Project managers and team members manage project constraints within the bounds of the project governance framework. They are responsible for initiating, planning, executing, monitoring and closing the project. They decide the best way to carry out a project.

Project Management Office and Project Governance

A Project Management Office (PMO) is a central body that comprises of technical, business, and management personnel. In most organizations, the prime responsibility for project governance lies with PMO.

The following are the main benefits of setting up a PMO:

  1. It establishes a single point of authority.
  2. It provides mentoring, coaching, training, and oversight for the projects.
  3. It ensures compliance to project governance by doing periodic project audits.
  4. It outlines roles, responsibilities, and relationships between different project stakeholders.
  5. It manages and resolves people and portfolio-related issues.
  6. It manages shared resources across all projects.
  7. It is essential for information dissemination and transparent communication.

Pillars of Project Governance

A solid foundation is a must for establishing a solid project governance framework.

There are five pillars of project governance:

  1. Governance board: Projects are not done in isolation. They are generally organized under portfolios and programs. A Governance board is established to provide sponsorship for these portfolios and programs. The board not only sponsors portfolios and programs but also represents user interests. A governance board is also referred to as a steering committee, steering group, or project board. It plays a crucial role in establishing the culture and working practices of a project.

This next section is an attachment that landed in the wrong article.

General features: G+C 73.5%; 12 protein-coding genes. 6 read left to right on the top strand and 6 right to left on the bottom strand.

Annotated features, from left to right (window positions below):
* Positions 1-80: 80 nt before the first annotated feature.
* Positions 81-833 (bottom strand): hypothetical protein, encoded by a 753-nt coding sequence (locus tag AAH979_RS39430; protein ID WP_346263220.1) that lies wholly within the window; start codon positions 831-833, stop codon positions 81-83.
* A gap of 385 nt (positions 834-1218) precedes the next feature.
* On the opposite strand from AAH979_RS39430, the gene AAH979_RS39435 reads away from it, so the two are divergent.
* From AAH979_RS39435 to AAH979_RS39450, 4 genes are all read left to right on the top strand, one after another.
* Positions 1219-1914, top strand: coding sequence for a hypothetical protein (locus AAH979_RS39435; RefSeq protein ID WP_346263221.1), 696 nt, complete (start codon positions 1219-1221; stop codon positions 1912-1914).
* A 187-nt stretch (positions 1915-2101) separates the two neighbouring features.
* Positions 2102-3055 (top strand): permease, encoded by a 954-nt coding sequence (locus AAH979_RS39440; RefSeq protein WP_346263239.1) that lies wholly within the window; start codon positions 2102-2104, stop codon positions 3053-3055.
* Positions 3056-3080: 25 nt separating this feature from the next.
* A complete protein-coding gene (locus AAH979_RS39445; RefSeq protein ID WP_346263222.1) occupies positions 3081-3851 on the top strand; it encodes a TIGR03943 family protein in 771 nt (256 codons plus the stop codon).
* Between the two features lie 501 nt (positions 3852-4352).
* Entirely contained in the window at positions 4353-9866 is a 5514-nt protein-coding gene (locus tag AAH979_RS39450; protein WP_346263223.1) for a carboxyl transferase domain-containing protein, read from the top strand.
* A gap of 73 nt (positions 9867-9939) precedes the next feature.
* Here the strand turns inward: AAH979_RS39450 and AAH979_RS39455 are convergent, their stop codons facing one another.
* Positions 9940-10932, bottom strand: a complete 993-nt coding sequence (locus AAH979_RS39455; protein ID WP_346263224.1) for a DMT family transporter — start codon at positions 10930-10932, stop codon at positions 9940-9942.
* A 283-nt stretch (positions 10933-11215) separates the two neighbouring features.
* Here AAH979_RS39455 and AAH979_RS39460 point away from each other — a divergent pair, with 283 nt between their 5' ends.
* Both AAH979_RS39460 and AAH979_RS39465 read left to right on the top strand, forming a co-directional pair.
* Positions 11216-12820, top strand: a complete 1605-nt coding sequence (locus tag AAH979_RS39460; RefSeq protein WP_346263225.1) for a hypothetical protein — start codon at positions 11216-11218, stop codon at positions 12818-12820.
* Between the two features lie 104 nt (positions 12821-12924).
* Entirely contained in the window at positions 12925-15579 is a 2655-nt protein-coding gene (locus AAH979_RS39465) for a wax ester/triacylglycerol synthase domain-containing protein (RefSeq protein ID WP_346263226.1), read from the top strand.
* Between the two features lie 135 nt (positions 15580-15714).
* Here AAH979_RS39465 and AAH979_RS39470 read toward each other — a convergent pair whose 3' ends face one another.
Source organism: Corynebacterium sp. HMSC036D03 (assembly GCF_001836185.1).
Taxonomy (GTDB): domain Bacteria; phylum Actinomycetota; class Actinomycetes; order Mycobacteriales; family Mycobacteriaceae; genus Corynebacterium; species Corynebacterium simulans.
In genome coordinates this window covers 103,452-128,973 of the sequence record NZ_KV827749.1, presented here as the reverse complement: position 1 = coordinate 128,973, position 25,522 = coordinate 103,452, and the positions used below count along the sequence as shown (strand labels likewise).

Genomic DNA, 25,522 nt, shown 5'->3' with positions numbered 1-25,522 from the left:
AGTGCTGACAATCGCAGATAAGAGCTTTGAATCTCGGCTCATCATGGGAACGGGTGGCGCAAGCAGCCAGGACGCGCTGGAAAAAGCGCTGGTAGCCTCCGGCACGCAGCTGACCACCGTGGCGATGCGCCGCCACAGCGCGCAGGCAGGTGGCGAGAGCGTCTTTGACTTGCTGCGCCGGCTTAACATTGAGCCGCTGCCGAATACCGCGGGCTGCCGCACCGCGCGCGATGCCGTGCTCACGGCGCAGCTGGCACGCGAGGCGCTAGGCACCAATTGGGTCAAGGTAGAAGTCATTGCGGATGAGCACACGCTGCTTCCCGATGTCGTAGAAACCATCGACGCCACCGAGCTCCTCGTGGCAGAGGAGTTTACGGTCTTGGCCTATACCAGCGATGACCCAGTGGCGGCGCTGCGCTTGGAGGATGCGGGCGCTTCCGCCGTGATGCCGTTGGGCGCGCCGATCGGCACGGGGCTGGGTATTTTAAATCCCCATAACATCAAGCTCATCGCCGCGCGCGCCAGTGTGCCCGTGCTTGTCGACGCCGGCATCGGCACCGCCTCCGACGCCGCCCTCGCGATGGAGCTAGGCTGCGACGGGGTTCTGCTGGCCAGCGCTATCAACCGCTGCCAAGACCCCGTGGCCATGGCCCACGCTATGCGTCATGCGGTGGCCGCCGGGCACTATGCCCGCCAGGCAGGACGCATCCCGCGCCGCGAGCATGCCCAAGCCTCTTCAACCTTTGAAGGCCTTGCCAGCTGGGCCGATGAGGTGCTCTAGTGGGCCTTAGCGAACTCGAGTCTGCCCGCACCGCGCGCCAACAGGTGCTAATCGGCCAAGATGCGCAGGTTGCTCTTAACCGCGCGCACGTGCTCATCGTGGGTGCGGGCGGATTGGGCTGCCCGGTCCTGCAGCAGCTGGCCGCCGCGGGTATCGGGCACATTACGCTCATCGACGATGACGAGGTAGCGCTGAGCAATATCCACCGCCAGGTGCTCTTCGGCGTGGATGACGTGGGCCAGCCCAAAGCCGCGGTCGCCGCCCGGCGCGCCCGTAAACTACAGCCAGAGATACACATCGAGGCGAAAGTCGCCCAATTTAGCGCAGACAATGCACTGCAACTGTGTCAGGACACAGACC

2. Project oversight group: Even though Projects are managed by project managers who are responsible and accountable for following the proper steps and protocols throughout the project, they need oversight at the top. A project oversight group is established to ensure the governance model is followed and projects are completed. The group’s oversight should cover the entire project life cycle.
  3. Structure: The structure of project governance concerns the project team and the entire company. A proper structure within the company can aid project governance. The structure should be formalized and communicated to all the stakeholders.
  4. People: People are key for successful project governance. These people include – but are not limited to – project managers, project staff, governing board members, sponsors, PMO members, project sponsors, and other project stakeholders.
  5. Information: The project governance model can work only if transparency and seamless sharing of information across projects. In order to ensure project success, there should be consistent and regular reporting.

Conclusion

A formal methodology and sound processes are essential for project success, but they are just cogs of a larger machine. A project’s vision and goals are vital, but without a clear strategy and communication, it is bound to be doomed. Organizations must establish a project governance function in order to succeed.

To ensure project governance, people involved in managing a project need to have open communication and be able to share information, preferably in real-time. This means regular reporting, meetings and other activities to ensure the project is directed correctly.

Do you follow a project management methodology in your organization? What is your project governance structure? Does it include a PMO?

I would love to hear from you in the comments section below.

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Written by Praveen Malik
Praveen Malik, PMP, has two-plus decades of experience as a project management instructor and consultant. He regularly conducts project management workshops in India and abroad and shares his project management thinking in his blog, PM by PM.